Sony Pictures Classics
Director: Dave McCary
Written by: Kevin Costello, Kyle Mooney
Cast: Kyle Mooney, Greg Kinnear Matt Walsh, Michaela Watkins, Mark Hamill
Screened at: Sony, NYC, 6/27/17
Opens: July 28, 2017
Have you ever heard of an enlightened kidnapping? That’s not the one which finds the miscreants looking for ransom or using their victims as sex slaves. The best kind of kidnapping—at least the kind that’s the least of the evils—involves people who abduct children because they do not have any of their own. They treat their captives with advantages unknown among kids who remain with their own folks—who will likely get divorced or be miserable together. Dave McCary, a Saturday Night Live writer directing his first full-length movie, goes for the offbeat, which is to say a story that takes more risks than he took when he served as director of TV shorts on Medicare, Republican presidential candidates, Freedom and America’s debt. Yet because he is graced with the acting chops of Kyle Mooney, a co-writer in the title role, his movie could be embraced even outside the art-house crowds and could lead many in the audience to pull out their Kleenex as the final credits roll.
The story opens on some VHS celluloid about a Teddy bear that’s almost the height of Harvey the invisible Rabbit, an animal that may be too tall and weird to be huggable especially since this Teddy presumes to teach his viewers that “curiosity is an unnatural emotion.” (Sounds like good advice to cats, at least.) James Pope (Kyle Mooney) memorizes each episode like today’s fanboys for Star Trek, taking charge of a forum to blog on the show. The 25-year-old James, however, though a happy guy, is being unknowingly kept in a bunker by his alleged parents Ted Hope (Mark Hamill) and April (Jane Adams), hidden him away from the outside world. When the good-natured adults are busted in an FBI raid, James is befriended by Detective Vogel (Greg Kinnear), who introduces James to his biological parents Greg Pope (Matt Walsh) and Louise (Michaela Watkins). Though his sister Aubrey (Ryan Simpkins) is embarrassed by James’s dorkiness, he makes friends at a party especially with the super-hip Spencer (Jorge Lendeborg Jr.). connecting with them over discussions on making new episodes. He gradually becomes assimilated into the real world.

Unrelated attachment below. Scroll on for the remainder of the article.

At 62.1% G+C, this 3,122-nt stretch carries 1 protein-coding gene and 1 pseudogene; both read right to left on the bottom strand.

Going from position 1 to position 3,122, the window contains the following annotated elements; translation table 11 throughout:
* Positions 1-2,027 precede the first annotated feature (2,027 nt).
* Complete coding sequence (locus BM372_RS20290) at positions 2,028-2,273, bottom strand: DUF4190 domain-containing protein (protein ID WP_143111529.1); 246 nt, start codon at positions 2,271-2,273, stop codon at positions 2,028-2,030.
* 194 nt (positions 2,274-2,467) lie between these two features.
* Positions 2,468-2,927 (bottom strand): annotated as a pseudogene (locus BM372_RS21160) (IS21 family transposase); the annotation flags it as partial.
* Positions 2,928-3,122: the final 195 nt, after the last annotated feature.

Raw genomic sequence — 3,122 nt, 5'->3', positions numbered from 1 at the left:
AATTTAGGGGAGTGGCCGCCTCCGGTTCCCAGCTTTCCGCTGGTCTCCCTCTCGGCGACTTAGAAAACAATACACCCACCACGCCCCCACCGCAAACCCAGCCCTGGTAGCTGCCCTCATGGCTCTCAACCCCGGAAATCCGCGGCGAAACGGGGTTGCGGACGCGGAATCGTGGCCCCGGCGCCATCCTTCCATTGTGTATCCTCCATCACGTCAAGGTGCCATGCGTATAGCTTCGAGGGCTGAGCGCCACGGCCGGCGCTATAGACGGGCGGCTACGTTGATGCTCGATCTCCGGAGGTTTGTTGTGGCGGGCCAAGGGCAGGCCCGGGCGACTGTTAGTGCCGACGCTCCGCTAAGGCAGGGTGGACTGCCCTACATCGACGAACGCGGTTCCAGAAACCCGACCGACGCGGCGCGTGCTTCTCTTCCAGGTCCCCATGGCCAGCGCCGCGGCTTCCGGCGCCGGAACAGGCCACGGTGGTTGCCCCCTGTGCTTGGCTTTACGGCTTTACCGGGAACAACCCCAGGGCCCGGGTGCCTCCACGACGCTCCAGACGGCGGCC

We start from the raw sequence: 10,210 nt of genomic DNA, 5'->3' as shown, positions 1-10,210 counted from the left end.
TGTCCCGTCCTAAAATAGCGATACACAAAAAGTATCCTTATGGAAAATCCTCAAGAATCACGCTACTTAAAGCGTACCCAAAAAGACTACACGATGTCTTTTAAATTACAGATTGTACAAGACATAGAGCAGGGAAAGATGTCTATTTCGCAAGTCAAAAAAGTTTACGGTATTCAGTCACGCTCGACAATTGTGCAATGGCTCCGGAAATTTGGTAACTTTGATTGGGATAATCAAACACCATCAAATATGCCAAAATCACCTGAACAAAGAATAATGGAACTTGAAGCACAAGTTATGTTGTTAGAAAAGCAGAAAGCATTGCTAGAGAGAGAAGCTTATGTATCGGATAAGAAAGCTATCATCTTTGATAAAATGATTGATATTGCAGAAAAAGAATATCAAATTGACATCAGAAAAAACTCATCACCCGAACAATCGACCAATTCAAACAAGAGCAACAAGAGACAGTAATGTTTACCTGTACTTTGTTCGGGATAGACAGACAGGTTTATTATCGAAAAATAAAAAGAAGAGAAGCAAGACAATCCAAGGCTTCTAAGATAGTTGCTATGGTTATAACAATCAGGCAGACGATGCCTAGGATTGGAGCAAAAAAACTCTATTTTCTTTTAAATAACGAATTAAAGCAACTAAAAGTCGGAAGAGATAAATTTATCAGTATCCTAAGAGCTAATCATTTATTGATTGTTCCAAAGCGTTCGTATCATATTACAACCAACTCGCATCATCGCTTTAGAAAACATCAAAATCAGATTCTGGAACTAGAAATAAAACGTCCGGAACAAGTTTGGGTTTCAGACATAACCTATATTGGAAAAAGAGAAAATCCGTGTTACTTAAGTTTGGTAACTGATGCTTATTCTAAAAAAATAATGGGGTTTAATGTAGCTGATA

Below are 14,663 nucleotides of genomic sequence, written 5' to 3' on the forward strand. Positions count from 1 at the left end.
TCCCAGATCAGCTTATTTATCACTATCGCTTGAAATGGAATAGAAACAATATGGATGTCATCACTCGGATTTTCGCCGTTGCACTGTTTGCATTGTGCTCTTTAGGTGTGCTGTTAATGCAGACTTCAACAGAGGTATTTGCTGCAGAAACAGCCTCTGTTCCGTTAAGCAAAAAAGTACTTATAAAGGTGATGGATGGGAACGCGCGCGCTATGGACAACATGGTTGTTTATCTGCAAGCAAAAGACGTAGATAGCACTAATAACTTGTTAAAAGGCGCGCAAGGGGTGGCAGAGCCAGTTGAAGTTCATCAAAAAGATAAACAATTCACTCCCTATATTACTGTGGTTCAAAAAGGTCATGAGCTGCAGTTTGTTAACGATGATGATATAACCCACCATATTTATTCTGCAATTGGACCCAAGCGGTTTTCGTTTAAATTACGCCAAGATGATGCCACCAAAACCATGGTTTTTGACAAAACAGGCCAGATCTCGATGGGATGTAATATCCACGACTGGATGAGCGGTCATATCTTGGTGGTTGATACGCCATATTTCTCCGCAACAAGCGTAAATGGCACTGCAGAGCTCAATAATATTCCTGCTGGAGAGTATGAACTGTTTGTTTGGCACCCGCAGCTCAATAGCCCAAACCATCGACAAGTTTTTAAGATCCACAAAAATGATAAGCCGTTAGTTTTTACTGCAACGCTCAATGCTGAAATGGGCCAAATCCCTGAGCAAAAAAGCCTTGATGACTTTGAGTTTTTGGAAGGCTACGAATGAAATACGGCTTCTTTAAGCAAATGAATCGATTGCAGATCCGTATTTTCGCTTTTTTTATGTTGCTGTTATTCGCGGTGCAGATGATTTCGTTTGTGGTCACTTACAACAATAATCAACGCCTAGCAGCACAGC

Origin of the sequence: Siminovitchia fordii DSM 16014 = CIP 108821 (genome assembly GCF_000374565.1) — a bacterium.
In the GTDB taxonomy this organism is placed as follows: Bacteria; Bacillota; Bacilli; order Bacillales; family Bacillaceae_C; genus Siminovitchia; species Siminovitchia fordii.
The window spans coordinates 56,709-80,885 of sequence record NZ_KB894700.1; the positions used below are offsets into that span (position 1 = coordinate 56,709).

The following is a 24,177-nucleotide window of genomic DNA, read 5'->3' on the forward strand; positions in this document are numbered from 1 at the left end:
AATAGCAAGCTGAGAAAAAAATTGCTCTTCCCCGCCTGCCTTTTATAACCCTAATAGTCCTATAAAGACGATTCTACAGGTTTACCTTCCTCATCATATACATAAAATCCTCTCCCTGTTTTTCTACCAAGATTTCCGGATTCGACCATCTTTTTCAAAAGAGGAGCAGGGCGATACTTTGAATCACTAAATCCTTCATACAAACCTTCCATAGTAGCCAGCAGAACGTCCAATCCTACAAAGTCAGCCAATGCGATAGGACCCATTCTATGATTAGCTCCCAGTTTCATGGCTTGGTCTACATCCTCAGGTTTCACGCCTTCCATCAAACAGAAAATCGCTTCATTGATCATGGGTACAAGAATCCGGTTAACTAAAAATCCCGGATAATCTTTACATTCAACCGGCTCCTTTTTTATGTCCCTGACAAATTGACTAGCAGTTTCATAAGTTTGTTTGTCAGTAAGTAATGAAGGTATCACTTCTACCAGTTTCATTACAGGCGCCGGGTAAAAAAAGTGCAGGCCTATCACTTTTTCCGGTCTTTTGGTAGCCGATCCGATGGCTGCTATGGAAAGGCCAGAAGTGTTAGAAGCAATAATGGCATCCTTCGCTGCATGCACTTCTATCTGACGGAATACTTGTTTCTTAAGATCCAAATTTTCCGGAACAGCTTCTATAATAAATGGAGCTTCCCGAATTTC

Thematically, “Brigsby Bear” is about the creative impulse, as not only does a group of young people succeed in making this new movie, but most significantly, Detective Vogel, who appeared in his earlier days in theater in characterizations such as that of Prospero in Shakespeare’s “The Tempest,” reignites that spirit to take on a role in the new episode.
Director McCary and writers Kevin Costello and Kyle Mooney succeed in presenting to the movie audience an ode to both creativity and to the movie industry itself, but this film would not have been the success it hopes to be without the terrific work of the whole ensemble, each member of which gets more or less fifteen minutes of fame. “Brigsby Bear” was filmed in Salt Lake City and is graced by some magical visual effects, particularly in the opening scenes.
Rated PG-13. 100 minutes. © Harvey Karten, Member, New York Film Critics Online
Comments, readers? Agree? Disagree? Why?
Story – A-
Acting – B+
Technical – B+
Overall – B+